By Craig Hayes. Life is a struggle, whatever your situation. It is complicated and often disheartening, and it can become wholly precarious in the blink of an eye. Seven days a week you haul yourself out of bed and brace yourself for another day.By Craig Hayes.
|Artwork by Aeron Alfrey.|
Life is a struggle, whatever your situation. It is complicated and often disheartening, and it can become wholly precarious in the blink of an eye. Seven days a week you haul yourself out of bed and brace yourself for another day. You stare at grey polluted cityscapes filled with the detritus of capitalism’s crumbling facade and wonder if you’re any different to those forgotten souls huddled on street corners begging for change. We’re all, in one form or another, victims of the cold indifference of modernity.
This is why you must listen to Ramlord.
The New Hampshire trio are not going to solve your problems, let's be honest about that, but then, that's not in Ramlord's gamut. Jan ("usurper tongue and nihil resonance"), Ben ("blastphemous degradation of the human spirit") and Mike ("low souled grinder of the underbelly") make music to lean on when life gets hard, providing a means to spit those feelings of frustration, antipathy and revulsion back into society's face.
Ramlord dispense the best kind of music for venting rage and outrage--blackened d-beat. Punk and black metal (the perfect combination of hostility and militancy) are wrapped around Ramlord's grinding, stench-ridden swamps of sludge, crust and powerviolence. The band make inflammatory battering noise, and have a number of Bandcamp releases, including their powerful 2011 debut full-length, Stench of Fallacy, along with splits with Condensed Flesh and Cara Neir. The trio have recently released their new album, Crippled Minds, Sundered Wisdom, which comprises 11 putrid screeds of bile and belligerence, providing all the ammunition you need to stock your armory of enmity-driven convictions.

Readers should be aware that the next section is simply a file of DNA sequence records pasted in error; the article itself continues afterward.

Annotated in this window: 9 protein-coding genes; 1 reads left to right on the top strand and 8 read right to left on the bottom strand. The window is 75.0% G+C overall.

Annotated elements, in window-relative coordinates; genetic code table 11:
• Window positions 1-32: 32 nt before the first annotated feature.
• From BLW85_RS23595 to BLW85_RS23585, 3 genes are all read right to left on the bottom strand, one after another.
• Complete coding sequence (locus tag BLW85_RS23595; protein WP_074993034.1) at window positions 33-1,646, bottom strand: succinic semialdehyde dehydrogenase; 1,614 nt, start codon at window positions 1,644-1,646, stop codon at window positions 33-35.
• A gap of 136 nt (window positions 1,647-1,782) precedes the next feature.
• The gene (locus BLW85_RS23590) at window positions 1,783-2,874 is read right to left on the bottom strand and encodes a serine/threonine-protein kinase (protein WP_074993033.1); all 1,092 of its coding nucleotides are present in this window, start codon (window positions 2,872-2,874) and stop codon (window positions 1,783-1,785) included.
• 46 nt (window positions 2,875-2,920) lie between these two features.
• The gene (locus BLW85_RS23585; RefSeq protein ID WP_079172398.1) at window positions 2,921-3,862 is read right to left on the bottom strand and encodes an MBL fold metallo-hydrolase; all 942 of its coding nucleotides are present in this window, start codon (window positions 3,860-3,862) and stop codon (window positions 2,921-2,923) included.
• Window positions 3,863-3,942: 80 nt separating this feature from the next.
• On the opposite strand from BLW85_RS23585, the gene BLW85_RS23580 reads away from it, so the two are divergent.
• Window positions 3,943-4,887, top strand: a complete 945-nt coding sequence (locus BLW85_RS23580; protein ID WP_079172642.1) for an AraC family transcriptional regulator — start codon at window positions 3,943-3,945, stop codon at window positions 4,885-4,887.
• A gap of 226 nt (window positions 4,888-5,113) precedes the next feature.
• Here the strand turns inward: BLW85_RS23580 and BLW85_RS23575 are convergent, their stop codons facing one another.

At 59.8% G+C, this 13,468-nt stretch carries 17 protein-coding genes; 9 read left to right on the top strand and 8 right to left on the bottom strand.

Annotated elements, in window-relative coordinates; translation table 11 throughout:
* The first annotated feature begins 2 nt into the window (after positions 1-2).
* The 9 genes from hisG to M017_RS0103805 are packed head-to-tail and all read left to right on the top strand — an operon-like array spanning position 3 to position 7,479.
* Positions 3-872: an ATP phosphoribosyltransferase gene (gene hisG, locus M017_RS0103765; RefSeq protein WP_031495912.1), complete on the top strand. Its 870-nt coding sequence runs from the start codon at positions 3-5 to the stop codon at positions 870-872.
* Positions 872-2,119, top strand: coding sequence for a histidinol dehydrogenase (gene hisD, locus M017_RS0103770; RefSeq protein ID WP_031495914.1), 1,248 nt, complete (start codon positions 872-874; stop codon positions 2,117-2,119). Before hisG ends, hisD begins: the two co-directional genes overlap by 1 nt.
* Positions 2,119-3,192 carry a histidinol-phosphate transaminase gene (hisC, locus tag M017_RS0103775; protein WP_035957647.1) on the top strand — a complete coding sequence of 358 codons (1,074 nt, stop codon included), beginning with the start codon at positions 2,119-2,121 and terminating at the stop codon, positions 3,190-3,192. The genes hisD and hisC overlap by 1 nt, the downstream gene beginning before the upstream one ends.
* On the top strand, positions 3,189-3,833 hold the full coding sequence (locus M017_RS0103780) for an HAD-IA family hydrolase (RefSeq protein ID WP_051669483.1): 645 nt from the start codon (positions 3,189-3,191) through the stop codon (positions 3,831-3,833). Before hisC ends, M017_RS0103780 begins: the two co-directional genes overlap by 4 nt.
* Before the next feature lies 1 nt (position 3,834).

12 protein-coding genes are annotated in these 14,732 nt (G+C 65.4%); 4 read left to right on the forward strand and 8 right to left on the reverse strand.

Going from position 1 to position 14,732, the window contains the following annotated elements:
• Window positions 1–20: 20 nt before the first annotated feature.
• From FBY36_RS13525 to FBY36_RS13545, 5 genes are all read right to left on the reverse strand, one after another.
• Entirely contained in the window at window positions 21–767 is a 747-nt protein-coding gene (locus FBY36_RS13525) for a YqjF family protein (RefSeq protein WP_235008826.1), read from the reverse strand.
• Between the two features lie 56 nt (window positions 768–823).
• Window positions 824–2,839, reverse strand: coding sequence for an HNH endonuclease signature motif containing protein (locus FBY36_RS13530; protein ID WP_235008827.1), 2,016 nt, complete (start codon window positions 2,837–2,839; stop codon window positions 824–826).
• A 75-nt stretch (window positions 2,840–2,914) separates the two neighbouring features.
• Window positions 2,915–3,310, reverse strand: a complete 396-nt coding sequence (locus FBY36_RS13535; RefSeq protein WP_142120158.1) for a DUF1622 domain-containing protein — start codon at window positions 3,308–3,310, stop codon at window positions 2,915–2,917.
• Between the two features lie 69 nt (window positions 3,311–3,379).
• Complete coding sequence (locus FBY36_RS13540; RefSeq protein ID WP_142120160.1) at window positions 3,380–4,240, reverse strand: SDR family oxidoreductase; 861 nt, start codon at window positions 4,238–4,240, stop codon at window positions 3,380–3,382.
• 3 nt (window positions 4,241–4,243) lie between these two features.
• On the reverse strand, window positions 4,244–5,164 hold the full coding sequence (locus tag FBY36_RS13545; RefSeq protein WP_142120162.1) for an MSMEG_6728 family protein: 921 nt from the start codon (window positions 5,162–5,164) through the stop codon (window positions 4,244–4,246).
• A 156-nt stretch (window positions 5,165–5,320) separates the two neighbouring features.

Like the best crust-slathered bands of yore (see Discharge, Hellbastard etc) Ramlord waste no time on ambiguity. Crippled Minds, Sundered Wisdom opens with the bitterly churning "Nihil Fucking Lifeblood" and "Weakness", before tearing through a triple dose of 30-second breakneck tracks of toxic metallized clangor. The bass-heavy sludge trawls of "Retrospect Dissonance" and "Dependency" rumble forth with strength that’s both crushing and macerating, while "Extinction of Clairvoyance (Part Two)" drops fuzzy noise-rock into the mix, although it’s very quickly smothered by virulent blackness.
Crippled Minds, Sundered Wisdom is exactly what's needed to strengthen your resolve against attacks from our contemporary world. It's ugly, as are the problems we face daily. It's as chaotic as our feelings and as bleak as the futures we face. And it's primal, just like those base instincts we need to survive.
However, in rendering the harshness of life (both external and internal) into 40-or-more minutes of sweltering sonic filth, Ramlord don't just highlight issues, they offer deep-rooted solace. The world is an uncaring and callous place, delivering never-ending streams of tragedy, but albums like Crippled Minds, Sundered Wisdom allow us to cope. In the album's frenetic velocity there's a sense that you’re not alone. When Ramlord roars, they roar for you. The band take our shared fears and frustrations and channel them into a sound just as discomforting as anything we see on the news, but in doing so, they provide us with exactly what we seek: catharsis.
Ramlord make malformed and monstrous noise, but the reality they represent is not distorted in any way. Crippled Minds, Sundered Wisdom is the truth. It may well be harrowing and rotten to the core, but even on our best days we know what lurks over our shoulders. Like the best crust bands (past and present) Ramlord don't just provide us with the ordnance we need to bolster our defense, they stand there alongside us, howling defiantly at the world.